Social media plays a significant role in your business. This is true if you advertise on Facebook, create shout-outs on Twitter or put up a profile on Linkedin. Even if you do none of these things, you can bet your employees post online comments about your company. Creating a social media policy is a workplace trend you need to adopt.
Your policy should contain certain prohibitions. An employee should be told not to share confidential details regarding your clients, not to relate any proprietary information and not to post derogatory comments meant to defame management, other employees or clients.
The regulations should also forbid postings or pictures that state or imply the employee participates in illegal conduct. Your policy should also warn against an employee making disparaging comments regarding another person’s race, religion, national origin, age, disability or gender.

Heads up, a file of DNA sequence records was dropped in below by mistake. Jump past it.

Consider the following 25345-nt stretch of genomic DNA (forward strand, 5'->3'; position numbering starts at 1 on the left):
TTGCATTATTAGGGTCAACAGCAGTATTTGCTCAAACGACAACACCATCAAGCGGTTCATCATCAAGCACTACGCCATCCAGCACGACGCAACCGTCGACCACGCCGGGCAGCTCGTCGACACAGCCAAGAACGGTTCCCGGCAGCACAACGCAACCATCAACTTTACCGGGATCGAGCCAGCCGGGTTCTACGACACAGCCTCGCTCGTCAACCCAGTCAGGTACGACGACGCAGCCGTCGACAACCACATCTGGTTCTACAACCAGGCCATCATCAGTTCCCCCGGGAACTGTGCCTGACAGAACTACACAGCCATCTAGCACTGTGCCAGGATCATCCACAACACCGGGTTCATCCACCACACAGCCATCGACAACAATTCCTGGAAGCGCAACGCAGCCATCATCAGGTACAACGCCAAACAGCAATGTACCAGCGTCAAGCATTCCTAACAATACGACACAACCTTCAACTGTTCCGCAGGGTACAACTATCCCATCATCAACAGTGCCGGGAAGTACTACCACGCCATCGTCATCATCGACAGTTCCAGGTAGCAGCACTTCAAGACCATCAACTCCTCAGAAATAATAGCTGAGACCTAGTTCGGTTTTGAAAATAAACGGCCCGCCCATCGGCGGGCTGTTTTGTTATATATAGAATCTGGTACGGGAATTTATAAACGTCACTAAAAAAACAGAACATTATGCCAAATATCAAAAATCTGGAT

Use your policy to encourage workers to acknowledge their affiliation with your company when publishing online. Recommend authenticity and transparency when participating in social media. Remind employees they are not to use company logos or trademarks in their posts without explicit authorization. The policy should also ban employees from saying they are speaking on behalf of the company.
Note that there are certain things you cannot control with you social media policy. Employees cannot be disciplined or terminated if they post petitions to unionize, for example. Check local laws regarding an employee’s social media rights when creating your policy.
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